The Truman Show - Movie Reviews - Rotten Tomatoes

The Truman Show Reviews

Page 1 of 1006
June 24, 2017
These people created the NSA.
June 22, 2017
Best Jim Carrey performance.
May 23, 2017
Entertainingly through provoking due to the excellent performances and direction.
½ May 16, 2017
Kind of a bore but I find the story somewhat interesting.
½ May 7, 2017
A funny, tender, and thought-provoking film full of interesting characters!
April 27, 2017
A True Review of The Truman Show

Film reviews nowadays tend to be extremely superficial, its analysis stemming from the surface rather than analyzing it at a deeper level for the presence of ideologies and politics. Peter Weir's The Truman Show is an excellent example of this as on the surface, it is about the main character, Truman Burbank, played by Jim Carrey, whose entire life is a façade that is broadcast on live television. However, analyzing it further, it becomes apparent that it is much more than that. The film explores the politics of reality as well as how mass media influences our perception of it and architectures of containment, may it be archaeological, ideological or psychological. Weir achieves this through both the content via the interactions and power relations between the people as well as the form in the way that the film is constructed in terms of camera shots and the presence of visual metaphors.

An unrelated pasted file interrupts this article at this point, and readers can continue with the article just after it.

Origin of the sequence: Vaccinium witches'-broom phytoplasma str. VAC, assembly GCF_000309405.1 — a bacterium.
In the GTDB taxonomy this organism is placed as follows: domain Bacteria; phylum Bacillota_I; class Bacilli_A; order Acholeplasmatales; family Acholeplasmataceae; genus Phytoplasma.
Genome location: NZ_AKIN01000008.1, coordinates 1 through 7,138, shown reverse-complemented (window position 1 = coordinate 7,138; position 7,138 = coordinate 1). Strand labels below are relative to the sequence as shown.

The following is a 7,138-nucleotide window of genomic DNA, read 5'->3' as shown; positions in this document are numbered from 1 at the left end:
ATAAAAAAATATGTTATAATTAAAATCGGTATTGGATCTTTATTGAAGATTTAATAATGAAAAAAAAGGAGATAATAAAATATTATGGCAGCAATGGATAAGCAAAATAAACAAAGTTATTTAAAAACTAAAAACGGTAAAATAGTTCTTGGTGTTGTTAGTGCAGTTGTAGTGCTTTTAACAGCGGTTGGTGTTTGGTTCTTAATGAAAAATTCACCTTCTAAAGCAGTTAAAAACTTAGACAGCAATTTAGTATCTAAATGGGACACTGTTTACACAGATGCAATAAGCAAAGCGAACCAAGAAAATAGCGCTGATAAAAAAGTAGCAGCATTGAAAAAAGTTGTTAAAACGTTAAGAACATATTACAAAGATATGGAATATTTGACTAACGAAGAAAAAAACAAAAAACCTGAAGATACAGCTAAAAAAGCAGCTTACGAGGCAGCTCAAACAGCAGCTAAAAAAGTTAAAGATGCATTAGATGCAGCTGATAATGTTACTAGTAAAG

The Truman Show is a film that revolves around the life of Truman, which is completely scripted, he is surrounded by professional actors in a fake setting for a tv show that is broadcast around the world. This entire concept is portrayed in a negative light, using the creator of the tv show as the antagonist. In doing so, the film attempts to push forth a certain ideology, one with a clear Socratic binary opposition between artificiality and reality. It also sets in a place a hierarchy where artificiality is below reality and portrays reality as something we should fight for and strive towards. This is explicit when Christof, the creator of the show, says "While the world he (Truman) inhabits is, in some respects, counterfeit, there is nothing fake about Truman himself" (0:0:30, Weir). Here, he admits to Truman's world being fake and contrasts it to Truman himself as completely real and describes this as the reason to why the show is so successful. He proposes that society desires something more realistic through television rather than artificial "reality" shows. As this dialogue takes place at the start of the film, it creates the space 'ex nihilo' (out of nowhere) for the film going forward and foreshadows the exploration of the meaning of reality. The film also implies this idea of the contrast between Truman and his world in terms of reality and artificiality by his apt name - "True-Man". This has the unconscious effect of enforcing the idea that Truman represents reality whereas Seahaven represents artificiality. This shows how although everything he is surrounded by is artificial, the life that he leads is very much real. However, the audience is still filled with a feeling of dissatisfaction as it is implied that real life is in contrast to the one that Truman leads. This arises from our unconscious realization and subsequent denial that the life that Truman leads is eerily similar to the lives that we have become accustomed to. This results in an innate feeling of discomfort watching the façade of a life that Truman leads. The audience in the film also have this feeling however, mass media exploits their unconscious desire to watch Truman's life unravel to employ cynical reason and overcome this feeling of dissatisfaction. This goes to show the extent to which mass media shapes society and the influence that it has over us.